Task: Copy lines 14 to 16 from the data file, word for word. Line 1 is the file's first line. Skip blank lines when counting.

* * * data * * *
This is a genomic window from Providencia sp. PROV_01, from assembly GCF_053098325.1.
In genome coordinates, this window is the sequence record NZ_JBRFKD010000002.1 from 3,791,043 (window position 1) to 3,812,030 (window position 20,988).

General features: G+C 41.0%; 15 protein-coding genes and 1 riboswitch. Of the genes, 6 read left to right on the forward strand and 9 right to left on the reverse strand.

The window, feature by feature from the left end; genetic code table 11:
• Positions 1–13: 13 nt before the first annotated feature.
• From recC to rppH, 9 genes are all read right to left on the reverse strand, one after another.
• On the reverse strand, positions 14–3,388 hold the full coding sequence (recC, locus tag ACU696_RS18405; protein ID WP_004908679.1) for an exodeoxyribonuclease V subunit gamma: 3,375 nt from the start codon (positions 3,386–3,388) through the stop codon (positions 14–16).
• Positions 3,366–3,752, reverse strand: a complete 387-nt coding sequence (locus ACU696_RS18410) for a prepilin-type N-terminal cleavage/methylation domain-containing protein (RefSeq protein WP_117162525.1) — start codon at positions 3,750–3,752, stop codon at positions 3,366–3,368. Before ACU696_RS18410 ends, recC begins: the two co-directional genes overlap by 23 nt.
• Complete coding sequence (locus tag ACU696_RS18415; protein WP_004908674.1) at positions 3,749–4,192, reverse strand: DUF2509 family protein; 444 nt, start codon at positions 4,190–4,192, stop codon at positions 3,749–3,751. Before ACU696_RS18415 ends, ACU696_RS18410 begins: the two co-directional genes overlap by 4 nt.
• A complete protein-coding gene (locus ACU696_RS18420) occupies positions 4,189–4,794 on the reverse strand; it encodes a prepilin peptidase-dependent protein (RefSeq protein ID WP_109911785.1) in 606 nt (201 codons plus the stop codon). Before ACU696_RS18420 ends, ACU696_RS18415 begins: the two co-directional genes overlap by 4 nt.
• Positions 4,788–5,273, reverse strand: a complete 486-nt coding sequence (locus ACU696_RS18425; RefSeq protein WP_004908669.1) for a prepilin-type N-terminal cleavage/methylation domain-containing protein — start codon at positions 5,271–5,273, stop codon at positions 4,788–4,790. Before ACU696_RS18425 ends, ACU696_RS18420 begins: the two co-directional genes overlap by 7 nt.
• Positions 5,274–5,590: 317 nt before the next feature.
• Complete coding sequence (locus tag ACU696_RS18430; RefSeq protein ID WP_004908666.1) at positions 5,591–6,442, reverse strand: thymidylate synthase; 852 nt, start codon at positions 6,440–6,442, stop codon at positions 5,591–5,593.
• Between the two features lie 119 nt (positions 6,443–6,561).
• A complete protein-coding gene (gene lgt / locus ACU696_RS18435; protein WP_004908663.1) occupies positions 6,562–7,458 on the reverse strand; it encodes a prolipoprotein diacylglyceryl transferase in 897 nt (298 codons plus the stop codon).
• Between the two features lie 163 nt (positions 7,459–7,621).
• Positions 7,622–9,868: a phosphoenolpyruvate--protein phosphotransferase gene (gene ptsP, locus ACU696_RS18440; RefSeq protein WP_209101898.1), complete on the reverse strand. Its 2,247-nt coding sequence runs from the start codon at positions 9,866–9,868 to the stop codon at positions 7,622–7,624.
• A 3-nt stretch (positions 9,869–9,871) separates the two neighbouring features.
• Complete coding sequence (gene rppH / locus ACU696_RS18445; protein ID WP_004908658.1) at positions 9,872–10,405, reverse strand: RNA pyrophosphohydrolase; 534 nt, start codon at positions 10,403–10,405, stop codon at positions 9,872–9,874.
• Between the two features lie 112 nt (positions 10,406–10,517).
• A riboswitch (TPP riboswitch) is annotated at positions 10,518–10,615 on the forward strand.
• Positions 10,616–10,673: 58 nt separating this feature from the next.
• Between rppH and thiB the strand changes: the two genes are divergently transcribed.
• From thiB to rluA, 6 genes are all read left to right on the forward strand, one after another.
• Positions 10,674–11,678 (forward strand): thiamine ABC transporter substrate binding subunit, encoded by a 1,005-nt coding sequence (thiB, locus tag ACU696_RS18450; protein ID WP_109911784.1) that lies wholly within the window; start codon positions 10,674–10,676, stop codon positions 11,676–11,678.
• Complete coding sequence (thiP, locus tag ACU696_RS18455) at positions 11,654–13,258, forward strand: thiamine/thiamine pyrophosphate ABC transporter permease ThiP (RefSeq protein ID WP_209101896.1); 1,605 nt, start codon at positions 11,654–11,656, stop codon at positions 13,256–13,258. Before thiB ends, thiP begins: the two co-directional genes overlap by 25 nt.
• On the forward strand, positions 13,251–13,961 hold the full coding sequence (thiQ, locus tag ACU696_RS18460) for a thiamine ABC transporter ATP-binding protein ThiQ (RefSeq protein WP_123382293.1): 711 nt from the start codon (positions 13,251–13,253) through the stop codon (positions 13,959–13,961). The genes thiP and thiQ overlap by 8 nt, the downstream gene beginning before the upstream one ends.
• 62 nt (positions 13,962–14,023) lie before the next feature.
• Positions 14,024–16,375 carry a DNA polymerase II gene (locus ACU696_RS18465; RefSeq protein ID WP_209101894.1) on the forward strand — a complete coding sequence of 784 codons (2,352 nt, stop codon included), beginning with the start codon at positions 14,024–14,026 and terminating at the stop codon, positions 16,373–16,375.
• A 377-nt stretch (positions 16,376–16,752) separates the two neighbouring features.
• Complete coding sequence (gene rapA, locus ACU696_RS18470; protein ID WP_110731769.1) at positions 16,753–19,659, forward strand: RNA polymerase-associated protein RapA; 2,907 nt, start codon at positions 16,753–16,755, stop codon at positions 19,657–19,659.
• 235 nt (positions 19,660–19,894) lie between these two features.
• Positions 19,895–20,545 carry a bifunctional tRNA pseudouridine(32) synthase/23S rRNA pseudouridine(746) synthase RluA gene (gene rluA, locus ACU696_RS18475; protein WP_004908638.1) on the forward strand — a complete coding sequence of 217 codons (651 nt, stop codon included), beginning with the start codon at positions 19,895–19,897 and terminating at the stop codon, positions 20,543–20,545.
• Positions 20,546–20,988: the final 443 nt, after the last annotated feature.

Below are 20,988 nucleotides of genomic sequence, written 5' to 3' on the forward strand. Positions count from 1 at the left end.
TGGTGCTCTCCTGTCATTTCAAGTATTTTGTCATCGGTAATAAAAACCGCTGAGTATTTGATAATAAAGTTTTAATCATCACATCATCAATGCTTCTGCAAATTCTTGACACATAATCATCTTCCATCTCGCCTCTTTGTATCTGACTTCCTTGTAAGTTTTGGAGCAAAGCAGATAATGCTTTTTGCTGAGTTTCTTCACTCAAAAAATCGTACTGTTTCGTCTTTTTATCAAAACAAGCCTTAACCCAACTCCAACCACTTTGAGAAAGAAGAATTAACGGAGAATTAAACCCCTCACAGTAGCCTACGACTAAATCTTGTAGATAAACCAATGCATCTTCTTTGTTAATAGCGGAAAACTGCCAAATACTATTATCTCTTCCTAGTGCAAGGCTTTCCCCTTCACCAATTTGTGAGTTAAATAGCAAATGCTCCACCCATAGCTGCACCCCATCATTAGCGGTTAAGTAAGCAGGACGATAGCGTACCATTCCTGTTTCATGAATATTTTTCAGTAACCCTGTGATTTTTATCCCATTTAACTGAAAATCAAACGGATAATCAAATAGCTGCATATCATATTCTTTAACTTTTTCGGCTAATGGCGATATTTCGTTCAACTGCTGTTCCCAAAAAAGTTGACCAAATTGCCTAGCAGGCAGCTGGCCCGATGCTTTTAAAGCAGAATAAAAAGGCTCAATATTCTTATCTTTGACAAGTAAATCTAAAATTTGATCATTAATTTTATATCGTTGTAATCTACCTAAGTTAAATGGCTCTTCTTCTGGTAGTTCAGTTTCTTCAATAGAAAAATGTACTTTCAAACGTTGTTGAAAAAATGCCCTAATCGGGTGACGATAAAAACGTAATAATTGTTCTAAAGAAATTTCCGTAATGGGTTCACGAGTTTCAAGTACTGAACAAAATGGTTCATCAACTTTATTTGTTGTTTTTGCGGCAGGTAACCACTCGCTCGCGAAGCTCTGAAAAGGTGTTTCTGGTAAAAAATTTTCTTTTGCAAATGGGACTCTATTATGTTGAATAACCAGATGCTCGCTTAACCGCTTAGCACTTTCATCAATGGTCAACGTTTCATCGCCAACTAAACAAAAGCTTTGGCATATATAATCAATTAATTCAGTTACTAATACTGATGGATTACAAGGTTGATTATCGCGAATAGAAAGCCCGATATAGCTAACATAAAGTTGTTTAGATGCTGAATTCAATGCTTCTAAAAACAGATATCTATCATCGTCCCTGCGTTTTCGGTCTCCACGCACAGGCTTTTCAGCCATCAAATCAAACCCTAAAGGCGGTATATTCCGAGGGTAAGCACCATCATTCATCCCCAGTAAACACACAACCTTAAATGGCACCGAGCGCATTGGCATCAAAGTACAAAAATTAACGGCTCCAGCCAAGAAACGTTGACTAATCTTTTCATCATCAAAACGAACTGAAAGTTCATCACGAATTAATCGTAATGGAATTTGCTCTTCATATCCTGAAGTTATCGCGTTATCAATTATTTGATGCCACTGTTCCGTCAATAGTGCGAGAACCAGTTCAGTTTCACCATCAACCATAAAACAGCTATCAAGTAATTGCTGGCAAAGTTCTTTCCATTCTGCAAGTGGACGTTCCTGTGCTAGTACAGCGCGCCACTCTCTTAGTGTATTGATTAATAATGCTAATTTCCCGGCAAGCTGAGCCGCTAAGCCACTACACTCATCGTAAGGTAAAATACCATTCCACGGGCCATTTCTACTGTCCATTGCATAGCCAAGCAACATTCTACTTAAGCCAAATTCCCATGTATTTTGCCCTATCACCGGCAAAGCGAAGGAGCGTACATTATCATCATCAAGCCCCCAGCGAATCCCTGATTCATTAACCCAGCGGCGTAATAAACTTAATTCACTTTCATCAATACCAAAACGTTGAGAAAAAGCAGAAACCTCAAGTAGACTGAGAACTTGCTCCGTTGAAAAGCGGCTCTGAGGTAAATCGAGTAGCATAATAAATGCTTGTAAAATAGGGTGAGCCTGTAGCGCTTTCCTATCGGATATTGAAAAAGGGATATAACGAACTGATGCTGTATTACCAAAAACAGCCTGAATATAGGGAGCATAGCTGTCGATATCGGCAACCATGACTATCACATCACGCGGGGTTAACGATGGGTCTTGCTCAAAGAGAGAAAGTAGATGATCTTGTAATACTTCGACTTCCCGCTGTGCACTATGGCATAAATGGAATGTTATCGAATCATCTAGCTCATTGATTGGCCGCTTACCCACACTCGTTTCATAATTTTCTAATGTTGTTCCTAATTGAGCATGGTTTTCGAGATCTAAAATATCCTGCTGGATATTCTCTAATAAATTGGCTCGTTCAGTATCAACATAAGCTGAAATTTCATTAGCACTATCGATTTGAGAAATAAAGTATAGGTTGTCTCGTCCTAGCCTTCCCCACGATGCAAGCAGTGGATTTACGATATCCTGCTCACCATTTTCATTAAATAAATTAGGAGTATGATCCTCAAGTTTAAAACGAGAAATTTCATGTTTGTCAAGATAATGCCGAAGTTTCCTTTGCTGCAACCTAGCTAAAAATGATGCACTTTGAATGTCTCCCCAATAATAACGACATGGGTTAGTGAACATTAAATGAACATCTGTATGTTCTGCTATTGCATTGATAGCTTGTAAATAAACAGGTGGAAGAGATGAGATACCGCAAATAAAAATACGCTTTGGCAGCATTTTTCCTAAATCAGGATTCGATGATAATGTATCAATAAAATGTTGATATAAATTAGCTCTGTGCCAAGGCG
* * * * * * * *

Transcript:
• Between the two features lie 119 nt (positions 6,443–6,561).
• A complete protein-coding gene (gene lgt / locus ACU696_RS18435; protein WP_004908663.1) occupies positions 6,562–7,458 on the reverse strand; it encodes a prolipoprotein diacylglyceryl transferase in 897 nt (298 codons plus the stop codon).
• Between the two features lie 163 nt (positions 7,459–7,621).